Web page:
This rings true. Last June, she drove from Alabama to Washington to watch a path-breaking conference that I organized at the National Press Club to focus on prosecutorial abuse in political cases. But she declined my invitation to speak to the nationwide audience on C-SPAN.
"I just want to watch," Simpson told me last summer. "I've had my house burned, my car run off the road, my legal practice hit, all for what I said. I'm not sorry I did it. I had to do it. But I don't need more." She was a reluctant subject even for this interview.
Later this week, I'm planning to publish suggested questions for news reporters interviewing Rove as he proceeds on his book tour nationally. The questions are based on my 18 months research on prosecution misconduct cases, which has led to creation of the Justice Integrity Project to help reporters with the kind of in-depth research increasingly difficult during news industry budget cuts.
To check the facts and provide fair warning, I gave Rove the questions in advance in late March. Also, I invited him to appear on my radio show, which has hosted Siegelman and several prominent authors objecting to our nation's loss of civil liberties.
Karl Rove & Co. Chief of Staff Sheena Tahilramani responded to my invitations with an email, "As far as any background on this subject, it's just not something Karl's able to delve into while he's in the middle of the tour. I've already got him fully committed and his plate is full. Thanks for reaching out."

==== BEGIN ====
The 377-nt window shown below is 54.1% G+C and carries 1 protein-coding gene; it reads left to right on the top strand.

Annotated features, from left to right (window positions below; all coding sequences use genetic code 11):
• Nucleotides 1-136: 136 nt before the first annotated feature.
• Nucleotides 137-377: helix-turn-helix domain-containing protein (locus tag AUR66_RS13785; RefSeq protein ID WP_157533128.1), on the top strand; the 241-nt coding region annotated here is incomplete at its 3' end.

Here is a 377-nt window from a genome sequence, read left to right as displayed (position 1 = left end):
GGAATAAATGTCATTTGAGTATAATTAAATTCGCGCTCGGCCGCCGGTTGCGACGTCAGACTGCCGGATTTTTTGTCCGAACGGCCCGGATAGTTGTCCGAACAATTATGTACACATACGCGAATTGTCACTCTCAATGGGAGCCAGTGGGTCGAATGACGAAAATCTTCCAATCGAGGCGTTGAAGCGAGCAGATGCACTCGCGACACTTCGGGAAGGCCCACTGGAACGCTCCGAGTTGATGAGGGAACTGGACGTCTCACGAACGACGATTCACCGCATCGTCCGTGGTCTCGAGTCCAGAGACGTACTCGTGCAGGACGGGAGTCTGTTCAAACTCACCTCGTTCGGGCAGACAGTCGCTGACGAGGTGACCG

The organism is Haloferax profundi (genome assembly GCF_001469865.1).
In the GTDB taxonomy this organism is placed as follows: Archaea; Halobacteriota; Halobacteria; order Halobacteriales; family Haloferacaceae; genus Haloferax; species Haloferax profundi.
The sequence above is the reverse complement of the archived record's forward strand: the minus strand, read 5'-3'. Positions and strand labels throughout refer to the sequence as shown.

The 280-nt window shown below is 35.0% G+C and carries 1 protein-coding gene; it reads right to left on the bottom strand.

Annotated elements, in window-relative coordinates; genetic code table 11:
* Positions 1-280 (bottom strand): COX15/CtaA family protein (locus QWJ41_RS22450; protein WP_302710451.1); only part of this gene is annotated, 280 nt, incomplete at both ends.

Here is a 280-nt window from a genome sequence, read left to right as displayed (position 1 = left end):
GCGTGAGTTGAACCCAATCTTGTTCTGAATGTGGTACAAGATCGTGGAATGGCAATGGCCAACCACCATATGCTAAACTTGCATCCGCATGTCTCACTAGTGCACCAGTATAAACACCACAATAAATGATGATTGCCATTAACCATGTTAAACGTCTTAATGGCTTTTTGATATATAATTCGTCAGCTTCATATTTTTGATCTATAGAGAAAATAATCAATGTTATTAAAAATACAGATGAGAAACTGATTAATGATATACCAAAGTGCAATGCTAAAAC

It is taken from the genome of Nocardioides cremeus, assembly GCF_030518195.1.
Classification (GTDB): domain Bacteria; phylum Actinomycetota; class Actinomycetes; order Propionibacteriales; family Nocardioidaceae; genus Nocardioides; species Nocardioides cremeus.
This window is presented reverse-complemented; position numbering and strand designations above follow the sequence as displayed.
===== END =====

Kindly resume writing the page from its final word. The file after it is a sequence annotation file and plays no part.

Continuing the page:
With the Obama administration opposing Supreme Court review or recusal of his trial judge, Siegelman, age 64, must prepare for the possibility of a long return to prison. In June, the Obama DOJasked Fuller to impose 20 more years in prisonon Siegelman.
The former governor sees congressional investigators and the Obama administration alike avoiding the political heat of taking on such a powerful media figure as Rove, who is a columnist for Newsweek and the Wall Street Journal and a contributor to Fox News. Rove has used those outlets and others to attack those who question him.
Siegelman takes aim on his website at fellow Democrats who argue that the nation should put aside past disputes regarding the justice system. He amplified his views for my story today, as follows:
Now it not the time for America to only look forward to tomorrow while denying the evil deeds done yesterday....[H]istory will not treat kindly those who today, for politically selfish reasons, lack the moral strength to restore justice and preserve our democracy.
I invested $16.99 to read Rove's precise words in Courage, given the high stakes.
Back in Alabama, Jill Simpson differs with that judgment. "It's bull, from cover-to-cover," she says. "Even President George W. calls him "Turd Blossom.' And if you read Rove's book you'll know why."